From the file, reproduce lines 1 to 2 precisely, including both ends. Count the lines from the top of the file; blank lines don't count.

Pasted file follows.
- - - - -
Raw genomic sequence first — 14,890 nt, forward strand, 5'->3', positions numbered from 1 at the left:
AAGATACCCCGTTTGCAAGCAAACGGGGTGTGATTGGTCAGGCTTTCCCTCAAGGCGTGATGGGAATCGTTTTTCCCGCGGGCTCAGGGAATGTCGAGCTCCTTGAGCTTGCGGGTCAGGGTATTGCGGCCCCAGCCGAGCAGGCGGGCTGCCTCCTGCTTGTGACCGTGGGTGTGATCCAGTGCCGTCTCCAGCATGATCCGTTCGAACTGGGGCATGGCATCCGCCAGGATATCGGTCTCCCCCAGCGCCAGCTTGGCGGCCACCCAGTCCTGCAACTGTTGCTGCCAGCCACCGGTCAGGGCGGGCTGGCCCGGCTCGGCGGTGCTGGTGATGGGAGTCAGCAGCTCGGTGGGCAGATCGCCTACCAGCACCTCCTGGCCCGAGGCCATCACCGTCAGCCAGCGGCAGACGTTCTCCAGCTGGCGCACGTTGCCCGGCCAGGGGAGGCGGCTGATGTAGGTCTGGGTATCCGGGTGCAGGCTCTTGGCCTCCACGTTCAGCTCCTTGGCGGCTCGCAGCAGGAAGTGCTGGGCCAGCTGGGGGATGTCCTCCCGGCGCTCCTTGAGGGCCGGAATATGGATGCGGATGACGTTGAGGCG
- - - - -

Raw genomic sequence first — 14,890 nt, forward strand, 5'->3', positions numbered from 1 at the left:
AAGATACCCCGTTTGCAAGCAAACGGGGTGTGATTGGTCAGGCTTTCCCTCAAGGCGTGATGGGAATCGTTTTTCCCGCGGGCTCAGGGAATGTCGAGCTCCTTGAGCTTGCGGGTCAGGGTATTGCGGCCCCAGCCGAGCAGGCGGGCTGCCTCCTGCTTGTGACCGTGGGTGTGATCCAGTGCCGTCTCCAGCATGATCCGTTCGAACTGGGGCATGGCATCCGCCAGGATATCGGTCTCCCCCAGCGCCAGCTTGGCGGCCACCCAGTCCTGCAACTGTTGCTGCCAGCCACCGGTCAGGGCGGGCTGGCCCGGCTCGGCGGTGCTGGTGATGGGAGTCAGCAGCTCGGTGGGCAGATCGCCTACCAGCACCTCCTGGCCCGAGGCCATCACCGTCAGCCAGCGGCAGACGTTCTCCAGCTGGCGCACGTTGCCCGGCCAGGGGAGGCGGCTGATGTAGGTCTGGGTATCCGGGTGCAGGCTCTTGGCCTCCACGTTCAGCTCCTTGGCGGCTCGCAGCAGGAAGTGCTGGGCCAGCTGGGGGATGTCCTCCCGGCGCTCCTTGAGGGCCGGAATATGGATGCGGATGACGTTGAGGCG